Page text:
WASHINGTON TOWNSHIP — With half a team at his disposal, Beavercreek diving coach Steve Schoenbaechler felt pretty good about his trio of divers’ performances Dec. 13 at a tri-meet with Fairmont and host Centerville.
Beavercreek’s Anthony Johnston placed second in the boys high school diving competition, while his teammate Mason Kennedy placed fourth overall, out of a field of seven male divers.
Johnston scored 137.4 points, well behind Fairmont winner Daniel Montgomery (166.85 points) and just ahead of Fairmont’s Rob Holt who finished with a 135.6 total. Kennedy was next at 129.7, followed by Centerville divers Nate Madding and Dylan Flaute, and Fairmont’s Gavin Hall.
On the girls’ side, Beavercreek’s Sydney Filer placed eighth out of nine divers with a score of 98.05. Lacey Pook of Miami Valley earned top honors with a winning 180.85, followed by Centerville divers Faith Poulton, Ali Cummins and Sarah Nordin, Fairmont’s Becca Kurtz, Centerville’s Hannah Nardin, Rae Melewic of Fairmont, Filer, then Centerville’s Sara Noel.
Schoenbaechler explained that his team was at half-strength, because divers Grace Weisman, Haley Romaker and Dakota Skinn were out with a wide variety injuries.
“I think Sydney (Filer) is probably my only diver I’ve had who hasn’t been out with any kind of an injury,” Schoenbaechler said, moments after Thursday night’s meet. “Anthony is just coming back from an ankle injury, and Mason is just getting over a bout with mono. … and this is just our second meet of the season, so we’re still in the developmental stages of our diving for this year.”
Schoenbaechler, who also serves as the diving coach for Kettering Fairmont, said Thursday’s tri-meet with Fairmont and host Centerville provided the divers a chance to work on early season dives. There are five families of dives — a forward flip, a backward flip, inward flip, reverse flip and a dive with a half twist.
The required dive for Thursday’s meet was the inward flip. Divers competed in six rounds of individual dives to determine Thursday night’s outcome.
“During November, we’ll worry some about execution, but only to the point where we’re looking at whether they can add something to the dive. Once the meets start coming up in December, we start working on the execution of the dive. Period. If they are going to be able to add something to their dive, that’s great. But we’re now primarily focused on the execution and fine tuning of the dive.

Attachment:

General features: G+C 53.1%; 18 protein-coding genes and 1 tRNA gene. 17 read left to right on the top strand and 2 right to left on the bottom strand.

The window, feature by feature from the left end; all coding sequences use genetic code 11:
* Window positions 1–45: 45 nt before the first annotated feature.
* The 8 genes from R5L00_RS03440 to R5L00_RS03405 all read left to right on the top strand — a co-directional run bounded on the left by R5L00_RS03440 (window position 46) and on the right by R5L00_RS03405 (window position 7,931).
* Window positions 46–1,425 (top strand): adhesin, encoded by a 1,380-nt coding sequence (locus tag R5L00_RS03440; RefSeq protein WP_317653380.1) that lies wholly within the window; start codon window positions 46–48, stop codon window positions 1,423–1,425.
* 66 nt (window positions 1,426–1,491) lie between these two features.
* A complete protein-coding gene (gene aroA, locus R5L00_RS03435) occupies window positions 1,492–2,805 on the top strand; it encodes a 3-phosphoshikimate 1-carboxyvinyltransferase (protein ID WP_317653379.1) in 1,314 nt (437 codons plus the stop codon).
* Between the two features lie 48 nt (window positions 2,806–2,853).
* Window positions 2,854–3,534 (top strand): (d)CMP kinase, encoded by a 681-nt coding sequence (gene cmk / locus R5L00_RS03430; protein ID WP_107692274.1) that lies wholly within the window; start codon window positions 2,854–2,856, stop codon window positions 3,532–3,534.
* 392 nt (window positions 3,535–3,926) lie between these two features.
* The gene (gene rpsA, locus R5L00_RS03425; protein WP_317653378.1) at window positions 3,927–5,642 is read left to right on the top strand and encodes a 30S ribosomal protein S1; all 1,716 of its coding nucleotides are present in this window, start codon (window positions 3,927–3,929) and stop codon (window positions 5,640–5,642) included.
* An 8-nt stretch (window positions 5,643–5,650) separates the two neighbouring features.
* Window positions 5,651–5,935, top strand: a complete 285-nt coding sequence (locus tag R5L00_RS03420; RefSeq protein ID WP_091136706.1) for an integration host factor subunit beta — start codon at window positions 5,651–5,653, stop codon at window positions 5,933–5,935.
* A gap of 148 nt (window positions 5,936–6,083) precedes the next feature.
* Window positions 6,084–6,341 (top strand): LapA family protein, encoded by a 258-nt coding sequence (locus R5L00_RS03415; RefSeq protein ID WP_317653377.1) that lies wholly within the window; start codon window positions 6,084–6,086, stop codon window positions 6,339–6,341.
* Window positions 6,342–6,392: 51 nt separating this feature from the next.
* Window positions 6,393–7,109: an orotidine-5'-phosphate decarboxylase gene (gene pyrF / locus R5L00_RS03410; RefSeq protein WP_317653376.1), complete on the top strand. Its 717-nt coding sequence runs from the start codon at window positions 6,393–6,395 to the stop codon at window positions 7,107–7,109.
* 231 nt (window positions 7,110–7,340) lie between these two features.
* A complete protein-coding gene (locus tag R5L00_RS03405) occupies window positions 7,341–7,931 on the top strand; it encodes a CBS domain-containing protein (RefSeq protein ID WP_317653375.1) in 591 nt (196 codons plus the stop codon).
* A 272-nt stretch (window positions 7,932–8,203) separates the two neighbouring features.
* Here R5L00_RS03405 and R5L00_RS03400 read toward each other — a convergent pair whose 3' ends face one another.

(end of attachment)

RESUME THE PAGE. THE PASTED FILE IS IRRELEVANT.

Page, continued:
“So if they’ve been out during that time where we’re building dives, it gets to be a little bit slower of a process. Or, if we have to, we’ll start working on their dive while all the meets are going on.”
Schoenbaechler would prefer the learn-as-we-go scenario not to be the case, but with nearly all of his team sidelined with various injuries or illnesses, he hasn’t had much choice so far.
“It makes it tough to fine-tune everything when a lot of your divers are on the sideline,” Schoenbaechler said. “That’s why tonight’s results were very encouraging. It was nice to see the divers do well here.”
Schoenbaechler encouraged students from any area high school to contact their school’s swim coach to see about diving competitively. He said the process of adding an athlete during the season varies with each school, but said a lot of student-athletes don’t realize they can compete until it’s too late.
“There are good divers out there who aren’t competing. They have an opportunity to have fun out here, they should come on out,” he said.
Contact John Bombatch at 937-372-4444, Ext. 2123.